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Tropentag, September 17 - 19, 2014 in Prague, Czech Republic

"Bridging the gap between increasing knowledge and decreasing resources"

Regeneration and Biomass Production of Euphorbia stenoclada in the Coastal Plains of Southwestern Madagascar

Ononamandimby Antsonantenainarivony1, Herinavalona Rabemirindra1, Vonjison Rakotoarimanana1, Roger Edmond1, Katja Brinkmann2, Eva Schlecht3

1University of Antananarivo, Dept. of Biology and Plant Ecology, Madagascar
2University of Kassel, Organic Plant Production and Agroecosystems Research in the Tropics and Subtropics, Germany
3University of Kassel / Georg-August-Universität Göttingen, Animal Husbandry in the Tropics and Subtropics, Germany


In the coastal part of southwestern Madagascar, herbaceous forage is scarce during the dry season. Despite this, transhumant herds of cattle and, to a lesser extent, small ruminants, from the even drier and politically insecure Mahafaly plateau populate the coastal plains during this period. Livestock keepers partly compensated the lack of herbaceous forage by harvesting branches of the succulent evergreen shrub Euphorbia stenoclada Baill. to feed the herds. In consequence, this endemic and protected (CITES Appendix II) plant is under very strong pressure.
To quantify the potential threat, shrub density and biomass yield of the succulent branches, shrub mortality due to harvesting, and rate of natural regeneration were determined in February 2014 in four villages of the western coastal plains. Along seven 2.5 km west to east transect lines established with a range of 2 km, 10 plots (30 m × 30 m) each were installed at 250 m distance to determine those variables.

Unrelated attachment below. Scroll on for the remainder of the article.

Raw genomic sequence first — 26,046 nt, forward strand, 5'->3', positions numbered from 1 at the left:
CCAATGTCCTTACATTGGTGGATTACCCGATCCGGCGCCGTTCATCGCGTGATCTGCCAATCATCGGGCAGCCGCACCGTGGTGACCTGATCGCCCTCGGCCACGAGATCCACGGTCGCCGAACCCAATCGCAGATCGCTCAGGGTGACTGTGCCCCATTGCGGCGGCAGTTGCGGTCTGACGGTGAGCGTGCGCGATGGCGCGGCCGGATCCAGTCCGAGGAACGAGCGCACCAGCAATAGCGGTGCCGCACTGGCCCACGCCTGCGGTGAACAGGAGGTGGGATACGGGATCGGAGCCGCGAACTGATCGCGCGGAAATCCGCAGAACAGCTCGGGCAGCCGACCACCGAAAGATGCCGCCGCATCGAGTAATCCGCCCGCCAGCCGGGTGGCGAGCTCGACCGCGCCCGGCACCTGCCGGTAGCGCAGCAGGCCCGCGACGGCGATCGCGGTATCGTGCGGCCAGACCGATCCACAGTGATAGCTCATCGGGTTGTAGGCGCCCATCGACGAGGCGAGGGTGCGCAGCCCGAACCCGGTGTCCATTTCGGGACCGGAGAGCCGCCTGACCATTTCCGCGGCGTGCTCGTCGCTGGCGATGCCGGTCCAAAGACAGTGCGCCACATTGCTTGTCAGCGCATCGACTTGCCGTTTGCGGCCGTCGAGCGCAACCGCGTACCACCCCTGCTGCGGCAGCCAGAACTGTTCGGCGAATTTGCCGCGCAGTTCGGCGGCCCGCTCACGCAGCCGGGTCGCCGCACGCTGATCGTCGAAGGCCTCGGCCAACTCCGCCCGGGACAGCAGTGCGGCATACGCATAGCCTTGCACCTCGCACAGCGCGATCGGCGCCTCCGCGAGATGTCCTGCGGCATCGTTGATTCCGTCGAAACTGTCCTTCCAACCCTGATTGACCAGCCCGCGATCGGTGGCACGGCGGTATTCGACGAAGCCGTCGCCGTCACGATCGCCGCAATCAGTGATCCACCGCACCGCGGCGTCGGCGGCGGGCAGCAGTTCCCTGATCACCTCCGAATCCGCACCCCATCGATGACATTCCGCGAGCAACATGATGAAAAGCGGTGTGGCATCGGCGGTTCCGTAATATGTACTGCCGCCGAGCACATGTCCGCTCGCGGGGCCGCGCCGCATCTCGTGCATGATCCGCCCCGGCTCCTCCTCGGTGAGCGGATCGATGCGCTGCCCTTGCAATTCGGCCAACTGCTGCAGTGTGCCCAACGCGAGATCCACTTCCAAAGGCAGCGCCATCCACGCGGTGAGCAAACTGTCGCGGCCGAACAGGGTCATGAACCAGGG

The average density of Euphorbia stenoclada was 422 individuals per hectare with a dry biomass yield of potentially harvestable branches of 1 ton per hectare. Due to severe harvesting, a shrub mortality rate of 10% was determined. After harvesting, however, in some stands a strong vegetative reproduction of the normally sexually reproducing species was observed, reaching up to 17% of the newly growing individuals.

Keywords: Coastal bushland, dry season forage, Euphorbia stenoclada, regeneration

Contact Address: Eva Schlecht, University of Kassel / Georg-August-Universität Göttingen, Animal Husbandry in the Tropics and Subtropics, Steinstraße 19, 37213 Witzenhausen, Germany, e-mail: tropanimals@uni-kassel.de

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